The ed-tech companies primarily have three modes of earning cash. The highest revenue generator is Advertising. The other two methods are ‘Course subscription’ and ‘Upgrades’. In the former mode the student pays for the course that interests her. The latter initially charges nothing for teaching the course but asks for a fee if the student wants a certificate. But more likely mode of receiving cash is by generating funding. In 2020, 31 ed-tech companies received funding and 61 received seed funding.

Mint reports the Indian education system to be worth an estimated $100 billion and it has seen a 70% increase in the number of students registering for online courses. By 2018, around 3500 ed-tech start-ups had received $700 million in funds. Till March 2020, India’s biggest ed-tech company – BYJU’s had 45 million free users and 3.5 paid subscribers. The numbers have blasted after the pandemic and BYJU’s now has 70 million free users and 4.7 million subscribers. This has made BYJU’s the most valued ed-tech company in the world. Its competitors, Unacademy, UpGrade and Vedantu, too gained numbers while making Unacademy’s value over $2 billion.

From a total investment of $553 million in 2019, India’s ed-tech received $2.22 billion in 2020 according to Indian Private Equity and Venture Capital Association (IVCA) and PGA Labs data. A RedSeer report predicts that by 2020, India would see 6.3 times increase in the K-12 market (standards 1 – 12) and 3.7 times in the post K-12 market (beyond 12th std). This will turn the former into a $1.7 billion and the latter into a $1.8 billion market.

Many ed-tech companies are making the most of India’s fertile education system. And one of its holy-grails is the test preparation sector. Bengaluru’s BYJU’s in an attempt to maximize the gains from the test prep sector, has in January 2021 acquired Aakash Institution by signing a billion dollar agreement. Aakash Educational Services was the cornerstone of preparing students for competitive exams in an offline mode. This deal gives BYJU’s access to Akash Institute’s 200 coaching centers.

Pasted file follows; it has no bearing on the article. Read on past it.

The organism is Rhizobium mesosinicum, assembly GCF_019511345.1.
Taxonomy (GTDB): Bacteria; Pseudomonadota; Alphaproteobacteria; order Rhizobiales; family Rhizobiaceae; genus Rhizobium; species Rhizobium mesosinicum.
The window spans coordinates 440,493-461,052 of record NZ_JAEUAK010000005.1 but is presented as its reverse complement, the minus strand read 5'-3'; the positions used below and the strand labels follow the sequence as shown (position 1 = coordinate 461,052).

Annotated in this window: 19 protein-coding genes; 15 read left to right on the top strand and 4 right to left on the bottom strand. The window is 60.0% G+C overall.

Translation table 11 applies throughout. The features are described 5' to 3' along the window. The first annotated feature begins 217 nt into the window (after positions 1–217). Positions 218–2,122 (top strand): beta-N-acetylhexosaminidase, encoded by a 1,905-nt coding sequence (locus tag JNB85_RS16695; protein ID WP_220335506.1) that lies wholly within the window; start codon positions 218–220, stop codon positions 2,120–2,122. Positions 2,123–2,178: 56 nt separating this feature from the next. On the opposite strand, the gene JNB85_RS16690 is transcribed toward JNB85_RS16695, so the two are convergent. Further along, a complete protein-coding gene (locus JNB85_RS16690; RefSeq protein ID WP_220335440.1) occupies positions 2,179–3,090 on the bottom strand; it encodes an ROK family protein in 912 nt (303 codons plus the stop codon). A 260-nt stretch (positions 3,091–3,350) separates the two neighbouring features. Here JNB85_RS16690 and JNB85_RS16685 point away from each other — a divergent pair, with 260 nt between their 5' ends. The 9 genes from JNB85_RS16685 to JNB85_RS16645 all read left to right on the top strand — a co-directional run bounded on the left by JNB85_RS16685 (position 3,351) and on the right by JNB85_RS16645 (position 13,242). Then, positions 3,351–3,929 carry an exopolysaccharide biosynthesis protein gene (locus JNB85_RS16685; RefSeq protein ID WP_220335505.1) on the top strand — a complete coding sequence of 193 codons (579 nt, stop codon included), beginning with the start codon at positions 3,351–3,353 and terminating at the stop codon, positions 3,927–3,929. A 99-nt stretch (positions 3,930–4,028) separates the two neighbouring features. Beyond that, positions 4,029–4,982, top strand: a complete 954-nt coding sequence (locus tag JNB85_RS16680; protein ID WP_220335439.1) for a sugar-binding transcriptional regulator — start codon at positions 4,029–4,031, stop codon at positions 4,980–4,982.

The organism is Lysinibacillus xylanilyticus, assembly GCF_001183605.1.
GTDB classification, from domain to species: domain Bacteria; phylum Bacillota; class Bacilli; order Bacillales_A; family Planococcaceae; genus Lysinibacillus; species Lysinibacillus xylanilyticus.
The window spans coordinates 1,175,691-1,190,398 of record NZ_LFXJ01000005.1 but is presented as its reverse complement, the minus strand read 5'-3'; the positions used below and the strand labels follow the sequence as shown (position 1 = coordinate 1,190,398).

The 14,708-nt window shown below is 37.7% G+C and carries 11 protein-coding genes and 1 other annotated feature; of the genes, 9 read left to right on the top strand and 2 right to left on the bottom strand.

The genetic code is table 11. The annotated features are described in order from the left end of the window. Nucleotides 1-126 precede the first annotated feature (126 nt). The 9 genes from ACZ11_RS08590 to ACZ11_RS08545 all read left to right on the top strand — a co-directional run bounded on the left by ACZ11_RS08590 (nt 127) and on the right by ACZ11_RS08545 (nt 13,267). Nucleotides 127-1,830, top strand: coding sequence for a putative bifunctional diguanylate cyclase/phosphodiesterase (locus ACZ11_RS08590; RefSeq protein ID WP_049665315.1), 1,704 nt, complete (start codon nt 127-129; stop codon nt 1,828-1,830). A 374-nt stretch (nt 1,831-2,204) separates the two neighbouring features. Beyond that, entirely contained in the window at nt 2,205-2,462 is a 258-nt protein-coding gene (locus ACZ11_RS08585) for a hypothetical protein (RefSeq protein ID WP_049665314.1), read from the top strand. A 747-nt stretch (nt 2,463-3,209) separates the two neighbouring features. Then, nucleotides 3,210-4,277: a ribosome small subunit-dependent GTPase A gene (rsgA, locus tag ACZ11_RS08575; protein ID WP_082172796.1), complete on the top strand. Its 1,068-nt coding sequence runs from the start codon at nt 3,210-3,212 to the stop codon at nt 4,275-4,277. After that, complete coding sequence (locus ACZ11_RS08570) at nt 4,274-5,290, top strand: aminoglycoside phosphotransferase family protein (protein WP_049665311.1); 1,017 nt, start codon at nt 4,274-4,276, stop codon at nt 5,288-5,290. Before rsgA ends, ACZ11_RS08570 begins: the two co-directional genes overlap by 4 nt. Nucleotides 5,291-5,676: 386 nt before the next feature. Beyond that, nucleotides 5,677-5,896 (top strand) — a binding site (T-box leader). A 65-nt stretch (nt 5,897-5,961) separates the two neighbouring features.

Also Read : Digital Literacy in India: Structural Constraints and the NEP 2020

Seeing the monetary benefit in the test prep sector, Amazon India too has purchased an IIT-JEE preparation application named JEE Ready.

It has relaunched it as Amazon Academy which helps students crack India’s Joint Entrance Exam (JEE) for engineering colleges. Currently it is available free of cost to every aspirant.

India’s National Education Policy plans to revamp the existing educational sector into one that encourages concept-based learning. Out of its many recommendations, a key one is to inculcate Ed-tech learning to students in an attempt to go beyond ‘chalk and talk’. NEP will transform schools into nodal agencies that will allow undivided access to online learning. If this plan becomes successful then it would be the most impactful Public-Private partnership the country has ever witnessed. It also opens the opportunity to transform India into the key provider of online education in the world.

The Result

With high expectation and high investment it is a possibility that many local and global players will enter this fertile and profit-reaping educational sector. The Scroll estimates that with so many players in the market, overtime the severe competition will force many for mergers and acquisitions. At the end only a few players with big pockets will be able to stand in this sector. There’s no sound prediction on whether ed-tech companies will continue its steep upward graph of profits it has received during the pandemic. Or if its golden age will come to an end. Irrespective of the outcome there is a lot for us to learn